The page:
From Tennessee to Shakespeare –
O, for a muse of fire that would ascend the brightest heaven of invention.
~ Wm Shakespeare
A Tribute - Break a Leg!
Got word from my Tennessee friends that our high school English teacher passed away. She was 96. 96! She gave me the tools that made reading and writing a joy. And she made it possible for me to transition from writing letters home to novels without the angst of grammar.
Because of her, I can still diagram sentences – in my head. I understand when to use the apostrophe in its without much consideration. I know instinctively about prepositions and what not to end a sentence with. I relish the value of action verbs and when to use who and whom.
Muse of fire - Our English class included a bit of Shakespeare where we learned the meaning of Old English phrases he used and that 'Break a leg' didn't mean to crack your fibula. It was encouragement to take a bow, or many bows, after a performance for a job well done.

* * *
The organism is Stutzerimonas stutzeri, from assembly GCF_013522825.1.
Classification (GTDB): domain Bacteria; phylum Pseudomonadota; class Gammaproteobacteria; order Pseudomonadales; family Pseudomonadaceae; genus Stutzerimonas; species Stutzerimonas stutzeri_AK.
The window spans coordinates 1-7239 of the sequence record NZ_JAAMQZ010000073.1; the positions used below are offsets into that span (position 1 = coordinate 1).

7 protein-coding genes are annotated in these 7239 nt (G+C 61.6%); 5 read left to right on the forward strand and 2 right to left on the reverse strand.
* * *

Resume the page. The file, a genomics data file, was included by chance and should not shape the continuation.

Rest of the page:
Italy, for the senses - When in Verona, I learned that Juliette's name is spelled Guiliette. And the balcony, "Romeo, Romeo… " is less than spectacular. Interesting to note: they have to replace this stunning statue of Guiliette every few years because the public wears down a certain part. You see, it's tradition to touch her right breast to assure your own true love.
I'm grateful that I was able to tell this remarkable teacher 'thanks' at one of our reunions a few years back. I'm not sure that this unmarried, Presbyterian schoolteacher would be impressed with all of my romance books… but maybe the non-fiction books. I'm sure she would like the cookbook I co-wrote with my friend, Madeline Gallego Thorpe. Corazón Contento has recipes for great food and stories of love and life. You might like it, too. And if you decide to buy it on my website, www.marytateengels.com, many thanks in advance.
So, break a leg, Miss Bobbie Ruth Hodges. Well-done. Many thanks.
Note to Self: Thank those along the way. Everyone contributes to who you are today. Have you thanked anyone recently?